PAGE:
U.S. Pacific Fleet commander Adm. Scott Swift announced his earlier-than-expected retirement in late September.
While ongoing actions are still possible for sailors involved with the collisions, the Navy had previously stated that additional accountability actions beyond the senior leaders already disciplined were not likely.
“The CDA did find that sufficient and adequate actions have been taken against officers higher up in the chain of command,” Navy spokesman Lt. Cmdr. Dan Day told USNI News in a statement on Jan. 17.
“The actions taken thus far have been firm but fair at all levels of the chain of command.”
The following is the complete Feb. 1, 2018 statement provided to USNI News.
WASHINGTON — Vice Chief of Naval Operations Adm. Bill Moran designated Adm. Frank Caldwell as the Consolidated Disposition Authority (CDA) on Oct. 30, 2017, to review accountability actions in relation to USS Fitzgerald and USS John S. McCain collisions, and to take additional administrative or disciplinary actions as appropriate.
To date, in addition to the measures already taken, Caldwell has held six additional non-judicial punishment (NJP) hearings in Yokosuka, Japan, on January 25.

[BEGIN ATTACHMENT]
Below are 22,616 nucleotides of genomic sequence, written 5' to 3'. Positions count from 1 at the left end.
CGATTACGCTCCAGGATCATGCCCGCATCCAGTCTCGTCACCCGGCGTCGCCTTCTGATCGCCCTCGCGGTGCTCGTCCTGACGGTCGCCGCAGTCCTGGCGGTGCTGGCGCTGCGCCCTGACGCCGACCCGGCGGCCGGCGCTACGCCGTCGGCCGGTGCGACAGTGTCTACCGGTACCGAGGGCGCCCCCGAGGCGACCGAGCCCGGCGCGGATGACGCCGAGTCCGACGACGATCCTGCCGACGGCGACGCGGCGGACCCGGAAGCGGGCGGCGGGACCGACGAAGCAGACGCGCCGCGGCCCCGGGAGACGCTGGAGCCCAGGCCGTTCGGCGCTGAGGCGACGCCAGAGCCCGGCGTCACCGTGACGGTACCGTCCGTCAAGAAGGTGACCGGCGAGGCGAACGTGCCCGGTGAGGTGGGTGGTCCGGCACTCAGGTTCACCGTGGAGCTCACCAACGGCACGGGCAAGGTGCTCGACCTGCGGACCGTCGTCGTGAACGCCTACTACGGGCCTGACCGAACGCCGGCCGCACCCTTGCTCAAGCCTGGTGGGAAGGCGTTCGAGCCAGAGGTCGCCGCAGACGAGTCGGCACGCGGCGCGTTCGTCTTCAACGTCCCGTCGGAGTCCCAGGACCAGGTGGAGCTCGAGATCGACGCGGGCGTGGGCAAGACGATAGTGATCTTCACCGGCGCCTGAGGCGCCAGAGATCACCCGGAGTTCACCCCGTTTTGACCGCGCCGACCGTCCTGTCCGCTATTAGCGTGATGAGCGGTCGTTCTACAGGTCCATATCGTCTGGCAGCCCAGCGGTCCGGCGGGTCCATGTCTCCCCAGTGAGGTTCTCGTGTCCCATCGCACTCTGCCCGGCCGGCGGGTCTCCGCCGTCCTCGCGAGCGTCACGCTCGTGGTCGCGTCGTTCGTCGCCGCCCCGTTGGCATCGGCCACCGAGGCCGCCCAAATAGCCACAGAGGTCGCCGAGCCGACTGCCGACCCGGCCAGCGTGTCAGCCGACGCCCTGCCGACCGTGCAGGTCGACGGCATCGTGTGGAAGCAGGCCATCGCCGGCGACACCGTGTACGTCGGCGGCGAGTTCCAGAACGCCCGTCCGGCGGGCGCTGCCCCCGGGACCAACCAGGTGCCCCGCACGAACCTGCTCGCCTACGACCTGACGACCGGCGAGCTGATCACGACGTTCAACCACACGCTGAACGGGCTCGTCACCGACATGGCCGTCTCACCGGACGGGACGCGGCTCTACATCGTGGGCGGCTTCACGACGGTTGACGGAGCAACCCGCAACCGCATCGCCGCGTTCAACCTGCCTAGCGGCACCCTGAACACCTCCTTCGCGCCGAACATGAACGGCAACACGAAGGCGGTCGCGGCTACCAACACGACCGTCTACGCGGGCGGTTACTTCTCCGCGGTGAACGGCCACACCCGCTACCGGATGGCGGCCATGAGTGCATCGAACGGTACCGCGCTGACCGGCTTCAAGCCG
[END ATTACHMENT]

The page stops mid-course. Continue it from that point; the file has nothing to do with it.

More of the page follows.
For USS Fitzgerald, the executive officer, command master chief and one officer were found guilty at NJP for violating Article 92 (dereliction in the performance of duties) of the Uniformed Code of Military Justice (UCMJ). Each was given a punitive letter of reprimand. And in another case involving an officer, Caldwell reconsidered a previous finding of guilt and set aside the action based on his review.
For USS John S. McCain, one officer and two enlisted members received NJP hearings during which Caldwell dismissed the NJP charges against one officer and one enlisted member. The second enlisted member was found guilty of violating Article 92 (dereliction in the performance of duties) of the UCMJ. The member was awarded a punitive letter of reprimand, forfeiture of 1/2 month’s pay for two months and reduction in rate to the next inferior paygrade. The forfeiture of pay and reduction in rate were suspended for a period of six months.
Additional CDA actions are pending. As appropriate, information will be available when action is complete. This is required to ensure a fair, thorough and equitable process and that members are afforded their rights.
The CDA has also appointed Preliminary Hearing Officers and scheduled Article 32 hearings to review evidence supporting alleged UCMJ violations against USS Fitzgerald and USS John S. McCain crew members.
The hearings are scheduled to take place at the Navy Yard, Washington, D.C., on the dates as follows:
The scheduled hearings are subject to change and will be posted on the regularly scheduled public docket issued by Naval District Washington, available at this link.
An Article 32 hearing does not reflect a determination of guilt or innocence related to any offenses. All individuals alleged to have committed misconduct are entitled to a presumption of innocence.
Source: Maritime Shipping News